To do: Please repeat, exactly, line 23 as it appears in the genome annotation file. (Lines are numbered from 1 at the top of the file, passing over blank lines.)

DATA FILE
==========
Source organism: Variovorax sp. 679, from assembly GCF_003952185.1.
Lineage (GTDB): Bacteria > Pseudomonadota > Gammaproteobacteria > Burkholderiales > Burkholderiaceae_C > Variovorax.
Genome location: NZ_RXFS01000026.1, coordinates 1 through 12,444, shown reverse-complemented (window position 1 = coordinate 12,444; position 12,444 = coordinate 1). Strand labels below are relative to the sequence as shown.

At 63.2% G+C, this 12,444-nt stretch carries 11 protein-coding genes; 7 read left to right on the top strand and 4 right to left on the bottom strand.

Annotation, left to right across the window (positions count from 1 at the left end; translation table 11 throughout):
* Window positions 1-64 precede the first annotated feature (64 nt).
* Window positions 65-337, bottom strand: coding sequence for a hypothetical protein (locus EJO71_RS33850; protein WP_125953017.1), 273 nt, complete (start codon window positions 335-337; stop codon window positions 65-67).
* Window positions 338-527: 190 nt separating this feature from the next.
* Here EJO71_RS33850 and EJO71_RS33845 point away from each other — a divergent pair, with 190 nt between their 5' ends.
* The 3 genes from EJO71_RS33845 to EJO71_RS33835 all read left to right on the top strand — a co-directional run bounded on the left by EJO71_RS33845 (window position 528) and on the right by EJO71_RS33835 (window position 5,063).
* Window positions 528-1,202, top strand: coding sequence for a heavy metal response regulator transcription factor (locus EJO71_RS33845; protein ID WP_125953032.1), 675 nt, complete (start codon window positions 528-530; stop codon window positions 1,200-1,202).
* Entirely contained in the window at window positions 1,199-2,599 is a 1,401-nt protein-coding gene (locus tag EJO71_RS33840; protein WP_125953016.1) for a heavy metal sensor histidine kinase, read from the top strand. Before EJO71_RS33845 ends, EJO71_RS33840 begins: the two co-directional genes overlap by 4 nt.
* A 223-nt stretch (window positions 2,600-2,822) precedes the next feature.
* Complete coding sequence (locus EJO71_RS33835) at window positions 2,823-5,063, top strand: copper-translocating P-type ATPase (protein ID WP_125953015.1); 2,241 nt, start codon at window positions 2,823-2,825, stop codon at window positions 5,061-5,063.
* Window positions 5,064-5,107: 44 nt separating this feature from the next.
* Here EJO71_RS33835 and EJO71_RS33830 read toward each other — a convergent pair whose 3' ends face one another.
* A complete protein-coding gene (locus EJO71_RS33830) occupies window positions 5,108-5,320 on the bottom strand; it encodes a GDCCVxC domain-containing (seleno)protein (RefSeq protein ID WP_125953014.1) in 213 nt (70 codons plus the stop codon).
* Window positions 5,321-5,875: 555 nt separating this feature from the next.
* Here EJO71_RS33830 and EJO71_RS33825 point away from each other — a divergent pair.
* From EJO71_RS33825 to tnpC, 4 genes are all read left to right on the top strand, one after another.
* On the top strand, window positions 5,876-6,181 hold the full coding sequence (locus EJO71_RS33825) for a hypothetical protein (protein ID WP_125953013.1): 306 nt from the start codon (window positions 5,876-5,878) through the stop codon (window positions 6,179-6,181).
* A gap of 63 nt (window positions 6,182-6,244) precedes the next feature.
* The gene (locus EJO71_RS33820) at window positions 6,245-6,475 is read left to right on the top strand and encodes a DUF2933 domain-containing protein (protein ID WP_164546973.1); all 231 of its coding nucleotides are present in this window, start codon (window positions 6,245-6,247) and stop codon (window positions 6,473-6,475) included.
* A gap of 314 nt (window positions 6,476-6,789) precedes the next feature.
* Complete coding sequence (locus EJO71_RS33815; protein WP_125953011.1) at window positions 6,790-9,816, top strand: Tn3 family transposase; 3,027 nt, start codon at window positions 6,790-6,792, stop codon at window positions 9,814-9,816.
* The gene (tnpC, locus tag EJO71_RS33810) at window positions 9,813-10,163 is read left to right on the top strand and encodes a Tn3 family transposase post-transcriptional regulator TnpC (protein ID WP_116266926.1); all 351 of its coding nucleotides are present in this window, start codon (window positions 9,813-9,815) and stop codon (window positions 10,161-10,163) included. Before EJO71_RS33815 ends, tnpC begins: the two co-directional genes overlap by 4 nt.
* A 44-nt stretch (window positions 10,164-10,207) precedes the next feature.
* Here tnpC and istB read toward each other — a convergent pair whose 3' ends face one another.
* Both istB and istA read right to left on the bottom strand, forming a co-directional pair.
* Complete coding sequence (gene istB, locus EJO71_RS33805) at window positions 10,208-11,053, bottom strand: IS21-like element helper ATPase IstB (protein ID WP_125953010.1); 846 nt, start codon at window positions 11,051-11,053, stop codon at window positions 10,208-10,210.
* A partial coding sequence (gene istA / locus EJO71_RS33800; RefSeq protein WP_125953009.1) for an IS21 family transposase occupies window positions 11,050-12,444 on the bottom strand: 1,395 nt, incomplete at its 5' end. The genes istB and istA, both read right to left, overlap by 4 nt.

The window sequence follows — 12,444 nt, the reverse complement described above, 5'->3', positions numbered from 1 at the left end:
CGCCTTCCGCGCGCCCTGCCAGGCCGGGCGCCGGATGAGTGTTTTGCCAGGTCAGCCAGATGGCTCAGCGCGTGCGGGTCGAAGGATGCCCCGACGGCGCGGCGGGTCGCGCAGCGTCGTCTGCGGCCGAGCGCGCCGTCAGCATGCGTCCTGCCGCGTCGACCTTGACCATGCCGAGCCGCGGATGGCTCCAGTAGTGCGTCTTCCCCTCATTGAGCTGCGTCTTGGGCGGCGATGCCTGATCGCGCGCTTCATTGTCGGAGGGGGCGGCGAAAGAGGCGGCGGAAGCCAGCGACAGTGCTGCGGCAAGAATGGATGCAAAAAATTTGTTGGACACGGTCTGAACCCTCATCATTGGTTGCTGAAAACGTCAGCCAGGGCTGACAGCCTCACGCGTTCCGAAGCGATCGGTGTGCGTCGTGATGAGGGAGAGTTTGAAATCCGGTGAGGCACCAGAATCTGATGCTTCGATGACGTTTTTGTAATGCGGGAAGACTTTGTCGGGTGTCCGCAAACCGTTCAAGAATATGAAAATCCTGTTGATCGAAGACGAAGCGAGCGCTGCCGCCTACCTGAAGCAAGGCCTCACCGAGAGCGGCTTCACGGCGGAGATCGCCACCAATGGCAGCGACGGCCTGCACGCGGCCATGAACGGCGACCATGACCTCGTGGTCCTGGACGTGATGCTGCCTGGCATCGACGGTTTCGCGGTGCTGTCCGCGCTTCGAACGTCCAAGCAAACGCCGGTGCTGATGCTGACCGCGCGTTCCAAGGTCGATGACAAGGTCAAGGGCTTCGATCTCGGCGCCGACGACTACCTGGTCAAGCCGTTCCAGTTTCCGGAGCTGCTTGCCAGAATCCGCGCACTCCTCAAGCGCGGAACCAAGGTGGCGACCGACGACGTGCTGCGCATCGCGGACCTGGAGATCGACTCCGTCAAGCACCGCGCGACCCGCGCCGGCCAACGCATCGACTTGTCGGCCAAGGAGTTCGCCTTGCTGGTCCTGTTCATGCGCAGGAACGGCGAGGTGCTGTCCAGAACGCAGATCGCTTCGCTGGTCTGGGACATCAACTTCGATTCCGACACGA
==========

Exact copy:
* The gene (locus EJO71_RS33820) at window positions 6,245-6,475 is read left to right on the top strand and encodes a DUF2933 domain-containing protein (protein ID WP_164546973.1); all 231 of its coding nucleotides are present in this window, start codon (window positions 6,245-6,247) and stop codon (window positions 6,473-6,475) included.